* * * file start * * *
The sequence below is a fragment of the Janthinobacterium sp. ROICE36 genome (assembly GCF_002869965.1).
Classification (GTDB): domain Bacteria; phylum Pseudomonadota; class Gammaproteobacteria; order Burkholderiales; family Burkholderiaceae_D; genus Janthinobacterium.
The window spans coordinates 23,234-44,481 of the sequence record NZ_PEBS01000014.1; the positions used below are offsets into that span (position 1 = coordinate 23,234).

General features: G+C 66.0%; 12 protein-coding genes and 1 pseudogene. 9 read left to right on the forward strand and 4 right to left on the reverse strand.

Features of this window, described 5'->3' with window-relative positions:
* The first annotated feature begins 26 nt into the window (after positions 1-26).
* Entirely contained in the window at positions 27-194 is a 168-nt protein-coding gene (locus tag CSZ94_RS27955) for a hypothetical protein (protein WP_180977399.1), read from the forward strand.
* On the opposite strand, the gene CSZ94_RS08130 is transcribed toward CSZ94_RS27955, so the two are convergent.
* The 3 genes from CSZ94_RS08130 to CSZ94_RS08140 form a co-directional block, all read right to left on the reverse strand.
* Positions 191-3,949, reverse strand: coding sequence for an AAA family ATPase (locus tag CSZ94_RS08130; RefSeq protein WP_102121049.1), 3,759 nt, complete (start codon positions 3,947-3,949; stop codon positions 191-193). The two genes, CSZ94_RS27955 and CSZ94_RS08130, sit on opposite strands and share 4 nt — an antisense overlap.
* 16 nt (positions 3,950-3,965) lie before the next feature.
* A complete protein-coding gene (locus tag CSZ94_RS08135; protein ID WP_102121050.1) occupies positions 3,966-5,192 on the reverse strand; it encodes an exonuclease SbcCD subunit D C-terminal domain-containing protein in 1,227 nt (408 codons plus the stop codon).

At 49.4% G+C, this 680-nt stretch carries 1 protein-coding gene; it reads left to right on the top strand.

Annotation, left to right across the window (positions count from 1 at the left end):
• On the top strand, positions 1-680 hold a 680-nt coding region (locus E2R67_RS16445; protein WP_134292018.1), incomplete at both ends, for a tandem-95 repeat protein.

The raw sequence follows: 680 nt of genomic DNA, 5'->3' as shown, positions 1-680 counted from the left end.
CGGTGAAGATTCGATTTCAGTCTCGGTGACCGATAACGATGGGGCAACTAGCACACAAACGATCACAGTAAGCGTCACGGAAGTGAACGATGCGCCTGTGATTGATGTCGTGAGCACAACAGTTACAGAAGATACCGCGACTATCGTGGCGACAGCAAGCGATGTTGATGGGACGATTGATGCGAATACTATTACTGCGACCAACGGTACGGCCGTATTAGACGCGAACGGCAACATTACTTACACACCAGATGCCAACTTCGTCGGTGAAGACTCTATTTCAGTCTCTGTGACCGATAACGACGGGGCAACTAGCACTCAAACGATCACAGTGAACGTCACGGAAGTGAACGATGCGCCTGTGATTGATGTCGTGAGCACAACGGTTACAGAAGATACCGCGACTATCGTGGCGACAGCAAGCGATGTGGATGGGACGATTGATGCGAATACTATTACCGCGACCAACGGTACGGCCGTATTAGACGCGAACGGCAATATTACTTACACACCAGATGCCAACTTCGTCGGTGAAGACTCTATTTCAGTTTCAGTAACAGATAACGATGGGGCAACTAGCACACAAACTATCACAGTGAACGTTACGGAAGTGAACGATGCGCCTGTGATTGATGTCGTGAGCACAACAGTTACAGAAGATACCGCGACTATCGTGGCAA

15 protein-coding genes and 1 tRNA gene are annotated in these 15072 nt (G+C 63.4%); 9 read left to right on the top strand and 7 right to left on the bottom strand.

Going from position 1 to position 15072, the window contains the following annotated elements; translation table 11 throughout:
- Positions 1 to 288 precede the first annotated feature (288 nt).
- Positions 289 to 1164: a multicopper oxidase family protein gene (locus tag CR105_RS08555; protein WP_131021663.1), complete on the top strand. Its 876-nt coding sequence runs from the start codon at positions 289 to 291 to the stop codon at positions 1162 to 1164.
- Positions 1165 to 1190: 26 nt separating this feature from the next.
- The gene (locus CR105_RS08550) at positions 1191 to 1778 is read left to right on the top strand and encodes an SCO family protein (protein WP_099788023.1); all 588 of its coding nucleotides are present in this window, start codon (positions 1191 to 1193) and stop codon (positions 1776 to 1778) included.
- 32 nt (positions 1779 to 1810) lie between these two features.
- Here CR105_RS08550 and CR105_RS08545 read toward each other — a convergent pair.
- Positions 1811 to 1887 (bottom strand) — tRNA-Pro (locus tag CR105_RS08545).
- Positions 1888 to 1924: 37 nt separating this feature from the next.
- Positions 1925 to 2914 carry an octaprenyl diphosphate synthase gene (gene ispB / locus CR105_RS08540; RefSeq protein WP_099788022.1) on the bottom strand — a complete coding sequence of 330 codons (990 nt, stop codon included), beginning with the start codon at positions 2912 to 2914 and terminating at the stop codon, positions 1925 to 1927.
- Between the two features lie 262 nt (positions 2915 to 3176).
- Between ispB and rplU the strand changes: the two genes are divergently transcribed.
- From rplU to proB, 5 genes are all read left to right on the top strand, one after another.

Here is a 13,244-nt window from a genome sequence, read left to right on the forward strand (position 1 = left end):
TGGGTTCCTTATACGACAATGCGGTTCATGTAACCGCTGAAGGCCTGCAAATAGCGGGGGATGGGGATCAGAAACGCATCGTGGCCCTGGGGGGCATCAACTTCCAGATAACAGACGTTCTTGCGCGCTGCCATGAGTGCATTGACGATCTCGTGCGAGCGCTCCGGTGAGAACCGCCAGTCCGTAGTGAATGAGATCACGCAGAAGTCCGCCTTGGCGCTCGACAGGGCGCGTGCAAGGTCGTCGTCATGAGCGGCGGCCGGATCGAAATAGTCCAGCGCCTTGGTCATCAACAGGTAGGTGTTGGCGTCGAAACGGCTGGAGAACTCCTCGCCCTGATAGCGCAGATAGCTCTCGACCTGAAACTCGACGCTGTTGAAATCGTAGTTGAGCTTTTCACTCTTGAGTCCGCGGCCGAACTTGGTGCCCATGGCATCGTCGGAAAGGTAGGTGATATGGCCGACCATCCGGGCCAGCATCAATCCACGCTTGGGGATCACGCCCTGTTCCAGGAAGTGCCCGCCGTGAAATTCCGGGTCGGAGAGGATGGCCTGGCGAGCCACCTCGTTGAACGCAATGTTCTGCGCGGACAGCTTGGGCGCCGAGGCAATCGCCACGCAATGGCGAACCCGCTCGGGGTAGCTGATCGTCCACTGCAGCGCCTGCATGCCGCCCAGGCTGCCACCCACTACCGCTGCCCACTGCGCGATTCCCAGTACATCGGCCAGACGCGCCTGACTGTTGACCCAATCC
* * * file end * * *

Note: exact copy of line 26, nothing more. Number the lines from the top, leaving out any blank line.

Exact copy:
- Positions 1811 to 1887 (bottom strand) — tRNA-Pro (locus tag CR105_RS08545).